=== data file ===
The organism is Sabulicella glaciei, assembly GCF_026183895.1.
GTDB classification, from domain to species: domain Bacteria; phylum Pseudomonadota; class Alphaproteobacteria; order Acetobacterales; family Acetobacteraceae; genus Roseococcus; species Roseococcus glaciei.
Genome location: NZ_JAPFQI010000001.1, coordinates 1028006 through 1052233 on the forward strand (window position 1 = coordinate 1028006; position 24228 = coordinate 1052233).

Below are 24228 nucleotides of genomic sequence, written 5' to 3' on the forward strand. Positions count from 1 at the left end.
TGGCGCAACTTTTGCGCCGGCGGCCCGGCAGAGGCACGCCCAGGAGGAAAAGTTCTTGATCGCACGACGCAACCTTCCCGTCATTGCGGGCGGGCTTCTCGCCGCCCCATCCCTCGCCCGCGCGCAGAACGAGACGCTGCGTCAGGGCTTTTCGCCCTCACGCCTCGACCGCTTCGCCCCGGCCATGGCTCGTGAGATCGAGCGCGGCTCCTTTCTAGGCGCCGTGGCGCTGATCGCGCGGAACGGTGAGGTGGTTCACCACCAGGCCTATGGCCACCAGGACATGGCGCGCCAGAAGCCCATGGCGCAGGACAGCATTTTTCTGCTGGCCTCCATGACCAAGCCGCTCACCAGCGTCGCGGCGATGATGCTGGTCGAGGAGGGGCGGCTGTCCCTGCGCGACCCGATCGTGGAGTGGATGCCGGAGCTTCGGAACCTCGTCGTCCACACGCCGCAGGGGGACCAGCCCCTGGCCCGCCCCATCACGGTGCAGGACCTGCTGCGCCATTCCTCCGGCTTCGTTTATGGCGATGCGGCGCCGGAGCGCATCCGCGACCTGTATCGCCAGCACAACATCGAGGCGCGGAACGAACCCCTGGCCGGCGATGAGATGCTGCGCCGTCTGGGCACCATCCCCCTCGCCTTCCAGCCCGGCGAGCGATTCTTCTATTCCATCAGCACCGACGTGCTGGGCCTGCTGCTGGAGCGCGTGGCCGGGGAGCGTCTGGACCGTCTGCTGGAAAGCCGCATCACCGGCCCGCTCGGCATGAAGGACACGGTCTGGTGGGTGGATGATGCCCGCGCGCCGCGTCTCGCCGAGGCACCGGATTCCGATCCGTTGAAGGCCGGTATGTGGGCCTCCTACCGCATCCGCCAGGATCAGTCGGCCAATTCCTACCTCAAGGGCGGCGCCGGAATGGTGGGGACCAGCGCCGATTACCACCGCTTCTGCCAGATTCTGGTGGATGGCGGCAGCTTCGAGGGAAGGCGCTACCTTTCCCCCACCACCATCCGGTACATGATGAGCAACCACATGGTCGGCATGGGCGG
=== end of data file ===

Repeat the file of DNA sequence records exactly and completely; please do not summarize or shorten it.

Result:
The organism is Sabulicella glaciei, assembly GCF_026183895.1.
GTDB classification, from domain to species: domain Bacteria; phylum Pseudomonadota; class Alphaproteobacteria; order Acetobacterales; family Acetobacteraceae; genus Roseococcus; species Roseococcus glaciei.
Genome location: NZ_JAPFQI010000001.1, coordinates 1028006 through 1052233 on the forward strand (window position 1 = coordinate 1028006; position 24228 = coordinate 1052233).

Below are 24228 nucleotides of genomic sequence, written 5' to 3' on the forward strand. Positions count from 1 at the left end.
TGGCGCAACTTTTGCGCCGGCGGCCCGGCAGAGGCACGCCCAGGAGGAAAAGTTCTTGATCGCACGACGCAACCTTCCCGTCATTGCGGGCGGGCTTCTCGCCGCCCCATCCCTCGCCCGCGCGCAGAACGAGACGCTGCGTCAGGGCTTTTCGCCCTCACGCCTCGACCGCTTCGCCCCGGCCATGGCTCGTGAGATCGAGCGCGGCTCCTTTCTAGGCGCCGTGGCGCTGATCGCGCGGAACGGTGAGGTGGTTCACCACCAGGCCTATGGCCACCAGGACATGGCGCGCCAGAAGCCCATGGCGCAGGACAGCATTTTTCTGCTGGCCTCCATGACCAAGCCGCTCACCAGCGTCGCGGCGATGATGCTGGTCGAGGAGGGGCGGCTGTCCCTGCGCGACCCGATCGTGGAGTGGATGCCGGAGCTTCGGAACCTCGTCGTCCACACGCCGCAGGGGGACCAGCCCCTGGCCCGCCCCATCACGGTGCAGGACCTGCTGCGCCATTCCTCCGGCTTCGTTTATGGCGATGCGGCGCCGGAGCGCATCCGCGACCTGTATCGCCAGCACAACATCGAGGCGCGGAACGAACCCCTGGCCGGCGATGAGATGCTGCGCCGTCTGGGCACCATCCCCCTCGCCTTCCAGCCCGGCGAGCGATTCTTCTATTCCATCAGCACCGACGTGCTGGGCCTGCTGCTGGAGCGCGTGGCCGGGGAGCGTCTGGACCGTCTGCTGGAAAGCCGCATCACCGGCCCGCTCGGCATGAAGGACACGGTCTGGTGGGTGGATGATGCCCGCGCGCCGCGTCTCGCCGAGGCACCGGATTCCGATCCGTTGAAGGCCGGTATGTGGGCCTCCTACCGCATCCGCCAGGATCAGTCGGCCAATTCCTACCTCAAGGGCGGCGCCGGAATGGTGGGGACCAGCGCCGATTACCACCGCTTCTGCCAGATTCTGGTGGATGGCGGCAGCTTCGAGGGAAGGCGCTACCTTTCCCCCACCACCATCCGGTACATGATGAGCAACCACATGGTCGGCATGGGCGG